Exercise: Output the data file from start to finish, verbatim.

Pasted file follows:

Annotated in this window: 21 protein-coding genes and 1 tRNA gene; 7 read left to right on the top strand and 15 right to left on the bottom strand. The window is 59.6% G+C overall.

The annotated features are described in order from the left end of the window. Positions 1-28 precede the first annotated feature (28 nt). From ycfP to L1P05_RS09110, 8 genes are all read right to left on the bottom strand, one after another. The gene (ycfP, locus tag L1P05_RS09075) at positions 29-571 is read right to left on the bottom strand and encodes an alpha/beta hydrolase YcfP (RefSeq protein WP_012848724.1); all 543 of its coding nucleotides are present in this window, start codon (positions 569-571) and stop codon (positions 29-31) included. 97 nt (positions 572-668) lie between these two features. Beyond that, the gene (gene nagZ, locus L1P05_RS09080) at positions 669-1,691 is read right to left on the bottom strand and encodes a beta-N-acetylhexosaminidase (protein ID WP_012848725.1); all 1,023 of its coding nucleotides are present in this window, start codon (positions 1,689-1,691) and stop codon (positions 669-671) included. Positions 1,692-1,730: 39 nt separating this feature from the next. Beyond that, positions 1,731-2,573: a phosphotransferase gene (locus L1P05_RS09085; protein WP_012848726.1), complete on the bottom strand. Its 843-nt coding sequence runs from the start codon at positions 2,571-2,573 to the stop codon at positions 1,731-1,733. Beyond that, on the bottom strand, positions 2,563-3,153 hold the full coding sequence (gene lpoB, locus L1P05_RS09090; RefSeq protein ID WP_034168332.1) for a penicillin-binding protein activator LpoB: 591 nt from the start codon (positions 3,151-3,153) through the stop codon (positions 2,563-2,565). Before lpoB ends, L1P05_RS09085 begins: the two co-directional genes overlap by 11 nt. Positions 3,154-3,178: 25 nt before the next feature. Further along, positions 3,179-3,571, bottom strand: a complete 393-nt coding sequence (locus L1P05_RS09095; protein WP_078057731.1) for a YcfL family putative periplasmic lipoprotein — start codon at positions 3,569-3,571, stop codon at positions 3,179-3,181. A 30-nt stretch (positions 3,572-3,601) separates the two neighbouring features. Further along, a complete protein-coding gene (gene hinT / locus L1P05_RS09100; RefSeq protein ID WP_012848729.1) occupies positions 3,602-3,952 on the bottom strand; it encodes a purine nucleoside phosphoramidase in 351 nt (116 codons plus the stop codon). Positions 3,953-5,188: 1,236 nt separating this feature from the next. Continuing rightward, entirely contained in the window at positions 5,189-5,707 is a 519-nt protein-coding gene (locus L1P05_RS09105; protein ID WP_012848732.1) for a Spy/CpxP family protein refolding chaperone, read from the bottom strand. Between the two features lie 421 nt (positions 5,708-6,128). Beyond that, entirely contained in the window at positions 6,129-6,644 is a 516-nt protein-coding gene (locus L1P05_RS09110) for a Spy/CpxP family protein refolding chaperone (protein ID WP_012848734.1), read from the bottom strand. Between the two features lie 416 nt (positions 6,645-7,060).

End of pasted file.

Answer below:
Annotated in this window: 21 protein-coding genes and 1 tRNA gene; 7 read left to right on the top strand and 15 right to left on the bottom strand. The window is 59.6% G+C overall.

The annotated features are described in order from the left end of the window. Positions 1-28 precede the first annotated feature (28 nt). From ycfP to L1P05_RS09110, 8 genes are all read right to left on the bottom strand, one after another. The gene (ycfP, locus tag L1P05_RS09075) at positions 29-571 is read right to left on the bottom strand and encodes an alpha/beta hydrolase YcfP (RefSeq protein WP_012848724.1); all 543 of its coding nucleotides are present in this window, start codon (positions 569-571) and stop codon (positions 29-31) included. 97 nt (positions 572-668) lie between these two features. Beyond that, the gene (gene nagZ, locus L1P05_RS09080) at positions 669-1,691 is read right to left on the bottom strand and encodes a beta-N-acetylhexosaminidase (protein ID WP_012848725.1); all 1,023 of its coding nucleotides are present in this window, start codon (positions 1,689-1,691) and stop codon (positions 669-671) included. Positions 1,692-1,730: 39 nt separating this feature from the next. Beyond that, positions 1,731-2,573: a phosphotransferase gene (locus L1P05_RS09085; protein WP_012848726.1), complete on the bottom strand. Its 843-nt coding sequence runs from the start codon at positions 2,571-2,573 to the stop codon at positions 1,731-1,733. Beyond that, on the bottom strand, positions 2,563-3,153 hold the full coding sequence (gene lpoB, locus L1P05_RS09090; RefSeq protein ID WP_034168332.1) for a penicillin-binding protein activator LpoB: 591 nt from the start codon (positions 3,151-3,153) through the stop codon (positions 2,563-2,565). Before lpoB ends, L1P05_RS09085 begins: the two co-directional genes overlap by 11 nt. Positions 3,154-3,178: 25 nt before the next feature. Further along, positions 3,179-3,571, bottom strand: a complete 393-nt coding sequence (locus L1P05_RS09095; protein WP_078057731.1) for a YcfL family putative periplasmic lipoprotein — start codon at positions 3,569-3,571, stop codon at positions 3,179-3,181. A 30-nt stretch (positions 3,572-3,601) separates the two neighbouring features. Further along, a complete protein-coding gene (gene hinT / locus L1P05_RS09100; RefSeq protein ID WP_012848729.1) occupies positions 3,602-3,952 on the bottom strand; it encodes a purine nucleoside phosphoramidase in 351 nt (116 codons plus the stop codon). Positions 3,953-5,188: 1,236 nt separating this feature from the next. Continuing rightward, entirely contained in the window at positions 5,189-5,707 is a 519-nt protein-coding gene (locus L1P05_RS09105; protein ID WP_012848732.1) for a Spy/CpxP family protein refolding chaperone, read from the bottom strand. Between the two features lie 421 nt (positions 5,708-6,128). Beyond that, entirely contained in the window at positions 6,129-6,644 is a 516-nt protein-coding gene (locus L1P05_RS09110) for a Spy/CpxP family protein refolding chaperone (protein ID WP_012848734.1), read from the bottom strand. Between the two features lie 416 nt (positions 6,645-7,060).